5 Ways to Tackle Your Nonprofit’s Fear of Social Media

Julia Claire Campbell Nonprofits, Privacy, Social Media, Strategy 2 Comments

5 Ways to Address Your Nonprofit’s Fear of Social MediaStarting a social media campaign can be a scary proposition for most nonprofits.

Horror stories abound – staff members going “rogue” and posting inappropriate Facebook photos, volunteers tweeting too much information, negative comments being left in LinkedIn Groups.

With all the fear mongering and bad news being reported on the incorrect use of social media and online tools, it is no wonder that nonprofits are wary of jumping into the social media pool.

In a nonprofit organization, confidentiality is paramount – a violation online (or offline) could lead to loss of jobs, loss of funding, loss of community trust or worse.

Common fears include:

  • “Our client and staff identities need to be protected or lives will be at risk.” Example: A domestic violence shelter.
  • “We are worried that potential clients who need us will be less likely to seek our services if they think there is a danger of their name or other identifying information being revealed.” Example: An HIV counseling center.
  • “Our nonprofit deals with a controversial issue and we are afraid that we may be the target of online harassment.” Example: A gay rights organization.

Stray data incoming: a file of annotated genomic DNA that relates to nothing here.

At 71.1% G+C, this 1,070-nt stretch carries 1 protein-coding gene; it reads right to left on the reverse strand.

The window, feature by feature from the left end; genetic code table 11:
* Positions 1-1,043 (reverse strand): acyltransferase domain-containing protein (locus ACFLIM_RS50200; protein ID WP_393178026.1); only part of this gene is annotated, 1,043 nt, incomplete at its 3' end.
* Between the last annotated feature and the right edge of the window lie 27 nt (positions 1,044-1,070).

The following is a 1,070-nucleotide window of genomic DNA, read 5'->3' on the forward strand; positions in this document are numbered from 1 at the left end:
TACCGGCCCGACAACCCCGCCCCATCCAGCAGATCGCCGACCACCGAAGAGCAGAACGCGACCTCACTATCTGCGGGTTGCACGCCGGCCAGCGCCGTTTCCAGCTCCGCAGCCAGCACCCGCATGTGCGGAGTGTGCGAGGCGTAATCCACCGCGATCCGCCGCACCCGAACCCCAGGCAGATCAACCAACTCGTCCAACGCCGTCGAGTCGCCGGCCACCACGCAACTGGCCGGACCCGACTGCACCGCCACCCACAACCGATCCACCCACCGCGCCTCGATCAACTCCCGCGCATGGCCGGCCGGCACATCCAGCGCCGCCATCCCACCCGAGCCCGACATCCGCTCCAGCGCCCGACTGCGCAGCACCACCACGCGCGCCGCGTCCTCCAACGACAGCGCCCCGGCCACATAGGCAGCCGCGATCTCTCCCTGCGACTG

While this fear is understandable, it is also counterproductive. The benefits of using social media to interact with donors and build an online community vastly outweigh the negatives.

Here are 5 steps you can take to help ensure your clients’ privacy will not be violated as you transition your organization into the online world.

1)     Create clear and concise policies for all staff and volunteers. Before you jump onto the social media bandwagon (even before you get a website or email newsletter), your nonprofit should have protocols and policies in place to empower and educate employees and volunteers.

You may be surprised what your current staff and volunteers DON’T know about policies already in place, but not readily enforced. Your organization needs to ensure that everyone is on the same page about:

  • What information should be confidential and why. Is the safety of the staff and clients at stake if there is a confidentiality breach? Will you lose funding? Will you lose integrity and lose the trust of the community?
  • What breaches of confidentiality look like. Give examples, either from real life or made up. Show offline and online examples.
  • The individual consequences for ignoring this policy. What will happen? Will they get fired? Unpaid leave?

2)     Think carefully about your community and your clients. If you cater to teens and youth, you do have a responsibility to protect against predators and inappropriate language/behavior online as well as off. Adapt the policies you use in real life to keep your participants safe – what do you do when they are in your center or classroom? Is there always an adult present? What policies are the most important to you on the ground and how can they be modified to the online world?

3)     Review the policies already in place for staff and volunteers to give context to online confidentiality policies.

  • What can be shared in writing (print and electronic) and what cannot?
  • What can be saved to the organization’s servers and an individual desktop computer, laptop or tablet?
  • What should not be left out on a desk after hours?
  • What should always be filed or shredded?